A man fatally shot by police in New Plymouth had rammed a patrol car, starting a sequence of events that led to his death.
Kaoss Price, 22, was the man shot by police in New Plymouth. He was once described as a "one-man crime wave" following 12 months of consistent offending, a court judgment reveals.
The 22-year-old man was from Bell Block in Taranaki.
Police said Price was fatally shot during a vehicle stop in Devon Rd on Saturday about 9.30pm. A vehicle driven by an associate of Price's was travelling on State Highway 3 between New Plymouth and Waitara.
Price had been following another vehicle in a convoy that night. When officers stopped the first car Price then drove past, turned around and rammed the stationary police car, Assistant Police Commissioner Sandra Venables told reporters today.
Any further details were the subject of the ongoing investigation with a number of witness statements yet to be taken.
A critical incident investigation was underway to determine the circumstances of the incident, gathering all evidence, establishing whether force used was justified and whether anyone was liable.
"This is an incredibly difficult and tragic time for Mr Price's whānau who are grieving the loss of their loved one and I want them to know that they have our deepest sympathies."
The incident had also been "incredibly traumatic" for the officers involved.
"I am extremely grateful that [the officers] were not physically harmed."
Kaumātua had conducted a karakia last night before Price's body removed from the scene, Venables said.
An autopsy would be done in the coming days.
Venables said the scene examination of where the man was shot was still underway.
She would not divulge what level of experience the police officer had who shot Price.
Formal statements had yet to be taken from the officers involved, limiting what Venables could say about what happened.
The officers involved in the incident were not at work but were being supported. She said the priority was to support Price's whānau and police staff.
"We needed to make sure that everything was done right," Venables said.
She expected the scene examination was completed either today or tomorrow.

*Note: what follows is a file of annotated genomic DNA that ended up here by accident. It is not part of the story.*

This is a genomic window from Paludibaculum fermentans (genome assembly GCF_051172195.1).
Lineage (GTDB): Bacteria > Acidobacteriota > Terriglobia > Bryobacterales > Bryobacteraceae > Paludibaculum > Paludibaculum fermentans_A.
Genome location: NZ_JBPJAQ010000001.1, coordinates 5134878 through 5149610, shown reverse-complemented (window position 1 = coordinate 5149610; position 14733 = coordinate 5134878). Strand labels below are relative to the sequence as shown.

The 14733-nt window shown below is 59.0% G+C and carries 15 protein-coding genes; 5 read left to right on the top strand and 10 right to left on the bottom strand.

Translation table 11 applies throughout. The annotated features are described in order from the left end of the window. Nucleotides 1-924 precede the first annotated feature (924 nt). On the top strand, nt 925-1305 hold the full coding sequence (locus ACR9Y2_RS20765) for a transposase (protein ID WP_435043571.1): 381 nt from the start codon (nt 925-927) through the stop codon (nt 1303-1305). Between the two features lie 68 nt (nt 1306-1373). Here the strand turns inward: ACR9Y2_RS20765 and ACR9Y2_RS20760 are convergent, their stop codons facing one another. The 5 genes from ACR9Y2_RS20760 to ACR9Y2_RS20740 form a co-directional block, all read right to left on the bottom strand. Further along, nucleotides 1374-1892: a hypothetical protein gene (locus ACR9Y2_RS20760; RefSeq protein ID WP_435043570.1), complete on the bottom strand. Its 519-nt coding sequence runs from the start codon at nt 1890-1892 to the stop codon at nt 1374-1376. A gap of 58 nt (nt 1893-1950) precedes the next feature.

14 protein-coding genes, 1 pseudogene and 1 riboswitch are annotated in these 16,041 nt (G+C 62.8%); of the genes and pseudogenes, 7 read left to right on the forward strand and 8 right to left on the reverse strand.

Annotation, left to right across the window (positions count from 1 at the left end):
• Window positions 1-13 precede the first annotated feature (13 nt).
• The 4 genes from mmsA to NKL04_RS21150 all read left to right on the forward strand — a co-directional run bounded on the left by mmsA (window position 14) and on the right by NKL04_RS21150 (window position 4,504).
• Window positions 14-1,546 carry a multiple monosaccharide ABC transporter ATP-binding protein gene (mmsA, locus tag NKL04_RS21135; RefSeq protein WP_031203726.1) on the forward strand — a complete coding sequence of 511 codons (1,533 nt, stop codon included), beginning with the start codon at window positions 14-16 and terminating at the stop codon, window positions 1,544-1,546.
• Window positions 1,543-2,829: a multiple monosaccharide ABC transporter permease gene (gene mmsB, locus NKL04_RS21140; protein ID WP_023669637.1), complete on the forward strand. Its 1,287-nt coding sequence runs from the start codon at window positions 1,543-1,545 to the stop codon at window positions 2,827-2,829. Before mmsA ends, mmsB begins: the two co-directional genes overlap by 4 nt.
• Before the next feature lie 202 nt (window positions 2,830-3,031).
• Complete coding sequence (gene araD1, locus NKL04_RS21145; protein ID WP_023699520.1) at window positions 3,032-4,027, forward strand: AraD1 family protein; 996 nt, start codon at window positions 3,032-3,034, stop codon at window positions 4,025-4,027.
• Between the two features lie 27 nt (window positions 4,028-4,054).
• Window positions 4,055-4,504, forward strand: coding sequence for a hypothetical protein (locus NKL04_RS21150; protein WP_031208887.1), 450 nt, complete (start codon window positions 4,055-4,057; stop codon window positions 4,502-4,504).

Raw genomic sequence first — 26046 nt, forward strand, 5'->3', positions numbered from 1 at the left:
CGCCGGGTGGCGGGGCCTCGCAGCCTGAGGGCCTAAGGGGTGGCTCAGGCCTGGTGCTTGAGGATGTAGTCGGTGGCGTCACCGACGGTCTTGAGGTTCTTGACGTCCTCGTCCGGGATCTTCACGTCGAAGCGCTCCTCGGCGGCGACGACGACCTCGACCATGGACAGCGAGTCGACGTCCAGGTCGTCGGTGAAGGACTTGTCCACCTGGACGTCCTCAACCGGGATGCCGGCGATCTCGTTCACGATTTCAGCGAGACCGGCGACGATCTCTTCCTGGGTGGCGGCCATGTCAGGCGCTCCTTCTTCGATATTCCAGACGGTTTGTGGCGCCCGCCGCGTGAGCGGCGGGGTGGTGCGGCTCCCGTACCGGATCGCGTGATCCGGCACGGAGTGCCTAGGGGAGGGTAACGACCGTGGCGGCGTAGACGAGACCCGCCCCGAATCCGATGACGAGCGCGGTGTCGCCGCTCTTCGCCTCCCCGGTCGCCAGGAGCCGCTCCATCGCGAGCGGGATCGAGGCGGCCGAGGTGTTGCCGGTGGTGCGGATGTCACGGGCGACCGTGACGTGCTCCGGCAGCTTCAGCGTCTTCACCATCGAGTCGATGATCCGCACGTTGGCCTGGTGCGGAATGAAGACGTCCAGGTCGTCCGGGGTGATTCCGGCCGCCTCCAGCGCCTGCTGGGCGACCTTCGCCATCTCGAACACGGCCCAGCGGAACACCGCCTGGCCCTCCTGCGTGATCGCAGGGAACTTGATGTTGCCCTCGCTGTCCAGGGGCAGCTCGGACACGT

A person living nearby told the NZ Herald she was lying in bed when she heard a loud volley of gunfire on Saturday night.
"I heard a 'bang, bang, bang' and I thought, what on earth was that," the resident said.
"It sounded a lot louder than what you'd normally hear ... it sounded like a gun."
The Independent Police Conduct Authority was being notified and a critical incident investigation was under way.
Price's long history of offending was detailed during a successful High Court appeal of his sentence in November last year of two years, six months in prison on charges including burglary, police chases, failing to stop, escaping custody and theft.
Justice Christine Grice found Price's sentence was "manifestly excessive" and should have included a discount for his youth.
His final sentence was 23 months in prison, making him eligible for home detention.
Price's offending spanned about a year from November 2020 to October 2021 - earning him the title of a "one-man crime wave", as noted in the High Court decision.
After refusing to stop for police on November 5, 2020, Price drove towards oncoming traffic and almost hit schoolchildren when he approached a pedestrian crossing, forcing police to abandon their pursuit.
Later that day, Price crashed into two vehicles, one of which had young children inside. Inside his car, 2.5 grams of methamphetamine was found along with a knuckle duster.
The following month, Price was bailed to his grandmother's home where he stole almost $3000 worth of items, including a ring, phone and tinderbox, before driving off in her car while she slept, despite being suspended from driving.
Between May and July 2021, Price committed fuel theft on eight separate occasions.
When Price was found by police on May 28, he broke free as he was being handcuffed by an officer before running away.
On at least four occasions, Price escaped police while driving. There were two instances of Price being pulled over by officers before speeding off.
On another occasion, Price ignored requests to stop by police and drove through several stop signs, reaching 100 kilometres per hour in a 50km/h zone, narrowly missing a parked police vehicle.
On July 8 last year, Price entered a man's home while he slept before taking his keys and driving away in his car.